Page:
(Photo credit: http://bit.ly/1Ml92vL)
It is very easy if you live in the developed or western world to see that everything seems to be building up to that big 25th of December day where all things will finally be at peace and serenity for a week then New Year’s eve pops up and good cheer reigns for a few more days still! It really is as if the world stands still, or even dare I say it, closes! Well, yes, for some that is.
In the world I grew up in Christmas was about barbecues. swimming at the beach and long school holidays, while for other places it was about snow skiing, snuggling up next to an open fire with an egg nog, and shoveling the 5ft high snow from the door. Even in Malaysia in Kuala Lumpur, which is predominantly Muslim/Buddhist/Hindu, there are still massive unmatched traffic jams on the few days before Christmas, then a ghost town for those 7 days between the Christmas and New Year.
But for many who are not involved in the whole massive economic tsunami called Christmas, the 25th and 31st of December are just normal days.
For example, in the words of a Muslim friend of mine when I asked him when his birthday was he said it was 25th of December. I said – ‘Oh wow – you were born on Christmas Day?!’ to which he answered with delight…..’Was I?’
But this post is really about the rest of the world, not the ‘glittering Christmas and New Year world’, because I think people do need to know what else is out there other than all this festivity.
It takes me back to a story I have of one of my many trips to our schools in Somalia. It was December 2012, I was staying alone in a hotel and it was New Year’s Eve. I was wondering if Somali’s actually celebrated such a thing (knowing of course they wouldn’t celebrate Christmas as they were Muslims), but did they celebrate the new year? (Which doesn’t have any religious connections at all).
I was laying on my bed in my room reading something and wondering what the rest of the world were doing at that moment. My home country of New Zealand had already celebrated the new year in, Malaysia was also ticked off as entering the new year and it was time for Somalia now to move into the time zone.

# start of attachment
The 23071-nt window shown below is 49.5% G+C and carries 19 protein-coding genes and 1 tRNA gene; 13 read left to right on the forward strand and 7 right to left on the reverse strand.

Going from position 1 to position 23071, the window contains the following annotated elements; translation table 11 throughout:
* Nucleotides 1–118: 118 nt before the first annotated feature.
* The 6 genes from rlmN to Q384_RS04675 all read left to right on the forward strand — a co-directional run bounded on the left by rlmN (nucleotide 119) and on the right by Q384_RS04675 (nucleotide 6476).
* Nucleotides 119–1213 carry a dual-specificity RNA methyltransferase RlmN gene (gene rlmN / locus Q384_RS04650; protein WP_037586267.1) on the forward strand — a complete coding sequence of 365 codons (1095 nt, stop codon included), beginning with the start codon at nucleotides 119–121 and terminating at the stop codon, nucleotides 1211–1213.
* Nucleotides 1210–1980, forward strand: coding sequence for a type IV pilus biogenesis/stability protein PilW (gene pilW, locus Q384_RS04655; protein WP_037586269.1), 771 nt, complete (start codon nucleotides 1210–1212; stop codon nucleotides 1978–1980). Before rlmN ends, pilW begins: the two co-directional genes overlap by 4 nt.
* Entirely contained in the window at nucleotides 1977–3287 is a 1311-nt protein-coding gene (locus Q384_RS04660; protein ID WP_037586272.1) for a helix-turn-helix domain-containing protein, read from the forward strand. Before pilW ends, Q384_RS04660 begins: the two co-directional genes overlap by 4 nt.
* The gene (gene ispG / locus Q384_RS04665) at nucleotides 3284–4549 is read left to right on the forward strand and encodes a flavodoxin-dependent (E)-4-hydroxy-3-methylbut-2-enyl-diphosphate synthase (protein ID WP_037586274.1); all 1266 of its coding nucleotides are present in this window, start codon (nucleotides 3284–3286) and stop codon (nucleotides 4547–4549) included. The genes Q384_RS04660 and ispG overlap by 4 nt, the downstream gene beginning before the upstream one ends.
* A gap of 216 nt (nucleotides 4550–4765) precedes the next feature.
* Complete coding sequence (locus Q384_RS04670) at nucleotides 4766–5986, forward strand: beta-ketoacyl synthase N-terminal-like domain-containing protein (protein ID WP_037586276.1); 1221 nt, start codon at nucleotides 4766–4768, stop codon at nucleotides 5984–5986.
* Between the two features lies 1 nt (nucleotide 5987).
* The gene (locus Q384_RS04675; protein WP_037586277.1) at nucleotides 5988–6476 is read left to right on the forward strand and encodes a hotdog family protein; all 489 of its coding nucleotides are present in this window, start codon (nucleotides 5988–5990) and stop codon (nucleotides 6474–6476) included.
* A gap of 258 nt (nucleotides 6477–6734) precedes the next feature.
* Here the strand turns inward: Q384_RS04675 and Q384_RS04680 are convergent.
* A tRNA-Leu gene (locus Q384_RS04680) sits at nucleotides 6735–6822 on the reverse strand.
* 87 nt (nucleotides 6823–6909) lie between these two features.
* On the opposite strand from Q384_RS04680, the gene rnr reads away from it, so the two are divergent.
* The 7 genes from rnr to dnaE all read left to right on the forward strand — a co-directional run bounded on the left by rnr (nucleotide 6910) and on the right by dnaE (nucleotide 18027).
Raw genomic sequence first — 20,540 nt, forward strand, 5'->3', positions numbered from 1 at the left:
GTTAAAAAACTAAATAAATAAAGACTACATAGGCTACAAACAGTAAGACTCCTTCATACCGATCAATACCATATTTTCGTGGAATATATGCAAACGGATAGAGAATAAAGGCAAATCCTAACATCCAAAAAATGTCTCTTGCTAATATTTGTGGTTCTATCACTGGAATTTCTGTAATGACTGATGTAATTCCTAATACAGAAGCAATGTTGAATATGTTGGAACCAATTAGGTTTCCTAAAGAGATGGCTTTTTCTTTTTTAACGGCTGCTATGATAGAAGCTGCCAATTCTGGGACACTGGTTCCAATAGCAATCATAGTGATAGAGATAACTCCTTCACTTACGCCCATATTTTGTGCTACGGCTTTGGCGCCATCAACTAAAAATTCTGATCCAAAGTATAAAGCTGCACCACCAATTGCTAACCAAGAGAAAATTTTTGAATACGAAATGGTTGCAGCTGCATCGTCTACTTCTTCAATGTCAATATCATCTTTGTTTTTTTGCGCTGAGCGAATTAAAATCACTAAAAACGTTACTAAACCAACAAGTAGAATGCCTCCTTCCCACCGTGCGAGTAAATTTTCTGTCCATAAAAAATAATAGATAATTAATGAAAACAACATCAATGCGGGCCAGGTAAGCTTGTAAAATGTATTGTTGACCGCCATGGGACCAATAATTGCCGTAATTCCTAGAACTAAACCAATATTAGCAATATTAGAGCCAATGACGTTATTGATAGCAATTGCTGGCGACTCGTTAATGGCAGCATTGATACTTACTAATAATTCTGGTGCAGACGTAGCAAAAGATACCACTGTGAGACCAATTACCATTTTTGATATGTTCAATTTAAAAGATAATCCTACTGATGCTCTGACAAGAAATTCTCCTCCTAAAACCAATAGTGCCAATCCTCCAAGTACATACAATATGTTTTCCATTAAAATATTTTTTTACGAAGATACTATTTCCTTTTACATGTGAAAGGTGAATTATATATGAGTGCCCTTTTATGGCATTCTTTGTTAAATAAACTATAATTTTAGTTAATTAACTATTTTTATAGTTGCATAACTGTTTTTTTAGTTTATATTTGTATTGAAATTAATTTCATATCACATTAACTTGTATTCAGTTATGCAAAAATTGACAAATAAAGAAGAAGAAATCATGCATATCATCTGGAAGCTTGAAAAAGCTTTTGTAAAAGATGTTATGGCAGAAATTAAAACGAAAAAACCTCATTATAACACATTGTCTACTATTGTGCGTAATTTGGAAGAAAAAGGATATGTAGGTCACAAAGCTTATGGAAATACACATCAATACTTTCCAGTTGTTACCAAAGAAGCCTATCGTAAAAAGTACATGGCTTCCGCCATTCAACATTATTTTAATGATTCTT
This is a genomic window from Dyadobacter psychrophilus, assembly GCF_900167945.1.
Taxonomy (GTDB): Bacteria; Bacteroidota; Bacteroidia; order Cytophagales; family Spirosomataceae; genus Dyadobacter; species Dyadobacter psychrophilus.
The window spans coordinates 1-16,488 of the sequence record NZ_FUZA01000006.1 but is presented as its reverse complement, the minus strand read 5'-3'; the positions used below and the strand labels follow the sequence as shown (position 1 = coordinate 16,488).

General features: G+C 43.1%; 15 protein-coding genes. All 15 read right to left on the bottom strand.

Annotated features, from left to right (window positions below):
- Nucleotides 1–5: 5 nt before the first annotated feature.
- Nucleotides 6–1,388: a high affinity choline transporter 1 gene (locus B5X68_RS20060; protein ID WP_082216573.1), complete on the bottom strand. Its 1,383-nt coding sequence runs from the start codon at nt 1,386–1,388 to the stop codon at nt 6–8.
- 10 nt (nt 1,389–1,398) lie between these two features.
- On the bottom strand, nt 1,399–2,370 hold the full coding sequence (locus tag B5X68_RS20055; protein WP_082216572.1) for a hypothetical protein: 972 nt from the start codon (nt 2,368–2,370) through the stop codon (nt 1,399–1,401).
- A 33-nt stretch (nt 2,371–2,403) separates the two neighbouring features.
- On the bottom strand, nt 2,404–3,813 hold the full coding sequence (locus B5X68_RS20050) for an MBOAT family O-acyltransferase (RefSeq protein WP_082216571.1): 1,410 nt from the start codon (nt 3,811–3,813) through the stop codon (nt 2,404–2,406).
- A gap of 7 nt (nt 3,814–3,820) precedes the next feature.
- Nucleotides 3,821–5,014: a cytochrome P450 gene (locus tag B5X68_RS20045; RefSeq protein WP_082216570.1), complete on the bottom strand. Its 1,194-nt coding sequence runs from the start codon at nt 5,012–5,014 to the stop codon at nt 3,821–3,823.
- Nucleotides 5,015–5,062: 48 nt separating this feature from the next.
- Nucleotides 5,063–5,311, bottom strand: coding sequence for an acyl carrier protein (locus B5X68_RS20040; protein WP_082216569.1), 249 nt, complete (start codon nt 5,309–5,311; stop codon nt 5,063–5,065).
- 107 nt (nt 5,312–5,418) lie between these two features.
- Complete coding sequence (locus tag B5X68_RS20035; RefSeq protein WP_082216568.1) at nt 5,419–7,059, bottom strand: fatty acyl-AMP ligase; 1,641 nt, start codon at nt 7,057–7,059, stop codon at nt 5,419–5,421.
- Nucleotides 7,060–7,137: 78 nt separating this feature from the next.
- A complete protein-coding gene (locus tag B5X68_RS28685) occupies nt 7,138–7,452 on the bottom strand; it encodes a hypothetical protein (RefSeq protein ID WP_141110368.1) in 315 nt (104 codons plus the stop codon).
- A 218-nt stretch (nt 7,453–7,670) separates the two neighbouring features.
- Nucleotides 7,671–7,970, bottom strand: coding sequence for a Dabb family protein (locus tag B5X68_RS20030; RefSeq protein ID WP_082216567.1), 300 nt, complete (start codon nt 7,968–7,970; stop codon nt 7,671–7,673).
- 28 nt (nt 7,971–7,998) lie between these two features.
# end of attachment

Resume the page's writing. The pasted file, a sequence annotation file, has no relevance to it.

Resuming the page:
I tentatively watched the minutes’ tick closer and closer to 12.00am and started looking outside the window, but there seemed little life going on.
Until finally just when the clock struck 12.00, I heard a few loud fire crackers go off nearby, following by a string of more, until finally I ran down into the courtyard of the hotel to see where all the action was happening.
I quickly asked the security guard where the fireworks were coming from, and he stood back and listened intently to the long string of fire crackers continuing to go off nearby. After a short analysis of what he heard, he quickly turned to me and said ‘Sorry Ma’am they’re not fire crackers, that’s gunfire!’ Then without so much as a smile or any further comment, unaffected, he went back to his post.
I nodded and quickly went back to my room.
The reason I wanted to tell this story is because I wanted the world to know that it is important to take a few moments at Christmas to think to yourself about the world as a whole. Christmas is not celebrated by even the majority of the world.
Christmas and New Year are predominantly western concepts, and for most in the world, life turns over with business as usual….And in the case of Somalia, it was gunfire ….. that was business as usual.
Is Christmas something important in your life? Or is Christmas for you something that only happens to other people in other places.